Plumbing Myths

10 Plumbing Myths Debunked

Colepepper Plumbing plumber home services often get calls to fix issues that are caused by misguided beliefs and even myths on how plumbing systems work. An easily preventable plumbing problem can escalate to a full-blown emergency in no time if you believed such myths and hold on to habits that will wreak havoc both on your pipes and on your budget. Below are 10 of the most common plumbing myths and the truth behind them. 10 Plumbing Myths Debunked: Myth 1: It’s OK to Have a Dripping Faucet: A dripping faucet, according to the United States Environmental Protection Agency, can waste as many as 3,000 gallons of water a year. To give you an even clearer picture, you can take approximately 200 showers with that much water. If you have a dripping faucet, you are essentially paying for 3,000 gallons of water that you don’t use every year. That’s definitely not acceptable. Myth 2: It’s OK to Throw Oil and Grease Down the Drain: Some folks mistakenly believe that oil and grease will end up in the sewers even before it solidifies in the drain pipes. The truth, however, is that grease may become solid even before it gets to the main sewer line. Throwing grease down the drain is a sure way of clogging up the drain. Myth 3: Pouring Hot Water Down the Drain Will Clear Up Blockages: This is somehow related to the previous myth. There are those who believe that pouring hot water will cause grease blockages to melt and flow straight into the sewers. What this will do is just melt the grease a bit and then spread it down the drain further, causing an even bigger problem as it will spread the clog deeper into the pipes. Myth 4: Drain Cleaners Do a Better Job Than Hot Water: Although this may be true to some degree, drain cleaners do more harm than good. Drain cleaners have strong solvents that can eat away at pipes. In time, the clogged pipes will be the least of your problems. Myth 5: Combination of a Plunger and Drain Cleaners Are Very Effective: Slow-moving drains can lead to some of the most unwise attempts to clear out a clog. Pouring drain cleaner down the drain and then trying to work at the clog with a plunger can cause serious injuries to you. This should not even be attempted at all. Myth 6: Toilet Tank Cleaners Help it Perform Better: Toilet tank drop-in cleaners hardly do anything to make toilets flush better. What is even worse is that it can eat away at some of the more delicate parts of the flushing system, thus causing it to malfunction over time. Myth 7: Placing a Brick Inside the Toilet Tank Will Help Save Water: The brick will degrade inside the tank over time and its particles can cause blockages or may cause the flushing system to malfunction. You can just tweak the water level adjustments inside the tank if you want your toilet to use less water to flush. Myth 8: Ice Cubes Can Sharpen Garbage Disposal Blades: Your sink’s garbage disposal unit has no blades. However, the ice will help clean its grooves that impel the solid waste down the waste bin. Myth 9: Flushable Baby Wipes: These supposedly flushable wipes have been observed in too many cases of clogged toilets. Even some toilet paper brands can cause blockages. It's better to throw the wipes in the trash can instead. Myth 10: Toilet Water Spin the Other Way Down in the Southern Hemisphere: Even if this myth were true, which it's not, it won’t make your domestic life any better. Rather than believing these and other myths related to plumbing, it's better to exercise caution and develops habits that will help keep your home’s plumbing system in good shape. It will also be a good idea to schedule a yearly maintenance inspection by expert plumbers to catch any potential plumbing emergency. Read Also: 5 Best Type Of Plumbing Pipe Guide To Choose An Authentic Plumber Service Company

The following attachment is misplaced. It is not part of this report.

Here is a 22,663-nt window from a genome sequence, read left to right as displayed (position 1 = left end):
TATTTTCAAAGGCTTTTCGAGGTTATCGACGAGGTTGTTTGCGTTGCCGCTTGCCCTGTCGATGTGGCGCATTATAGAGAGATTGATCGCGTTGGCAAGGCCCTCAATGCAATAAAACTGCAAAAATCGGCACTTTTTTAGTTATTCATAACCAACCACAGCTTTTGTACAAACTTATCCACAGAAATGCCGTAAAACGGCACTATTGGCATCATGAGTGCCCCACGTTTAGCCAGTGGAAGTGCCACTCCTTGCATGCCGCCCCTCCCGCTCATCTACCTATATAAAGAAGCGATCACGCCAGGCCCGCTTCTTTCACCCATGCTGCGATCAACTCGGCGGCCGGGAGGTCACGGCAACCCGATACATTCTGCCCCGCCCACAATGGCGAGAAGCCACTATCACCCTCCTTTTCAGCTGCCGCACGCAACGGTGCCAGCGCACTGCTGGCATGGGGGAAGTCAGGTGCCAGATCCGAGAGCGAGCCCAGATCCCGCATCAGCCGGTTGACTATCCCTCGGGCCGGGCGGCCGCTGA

Content Rally

Interiors to Reduce the Heat Build-up in Your Homes

In countries like where though we experience all climate types, summers and humidity are still the dominant types. The soaring temperature the rising sun plays its role most of the year to give us a good splash of nature. Hence, beating the heat is one of the major concerns in most parts of India throughout the year.   Most of the time, the hot weather falling on the roof exacerbates the problem. To fight this, experts suggest passive cooling techniques which provide interiors with comfortable conditions using natural means. This refers to reflective and radiative techniques and processes which are used to reduce heat gain or absorption by facilitating the elimination of excess heat in your interiors. Heat gain in internal spaces can be controlled by modulating the temperature by using shading techniques, the color of the external surfaces of roof paint, and the color of the paints on external walls. Dark color tends to absorb more heat while light colors have a tendency of absorbing less heat. Therefore in countries like India, lighter colors like whites, light green, pale yellow, etc. for external walls are preferred. The key lies in utilizing external heat sinks like the night sky, air, soil, water, etc. properly and sufficiently. The internal design and color scheme play a vital in optimizing to their best capability to maintain the thermal atmosphere of your space properly. Evaporative cooling practices introduced in the interior design also helps in keeping the temperature of the house comfortable. In summers, the dry outside air supports this technique. Being a little innovative here helps to a great extent. Some of these are part of our enriched culture which can be used to amplify the design as well as serve the purpose of keeping the space cool. Indoor water features will create the perfect cooling and relaxing atmosphere for your home. For instance, the water rangoli, a small water fountain in internal space, indoor plants which will have wet soil are all good for this. Reflective surfaces like glossy mirrors, glasses, vases, framed paintings, etc. react positively to the air floating around in the room which bounces to and fro and improves ventilation from the window in the direction of the air. Moreover, if the window has a green cover with branches of trees or stalks climbing over it, the view will also have a cooling effect. After all, said and done, we come back to wall paint which definitively gives you the best bang for your buck. Having all your walls in the mildest shades and creating one wall as the focal point is the trendiest way ever. If the interiors remain very hot, and you still want to follow this art of accenting the central wall, you must use a cool color in a light hue. From a baby pink to lavender or even a delicate mauve will accent your wall and still create a soothing focal point. You can then hang a mirror décor or a mesmerizing painting here to complete the look. This kind of design will help to overcome the build-up of heat in your homes and building and you create a calming environment to create beautiful memoirs you can cherish all your life.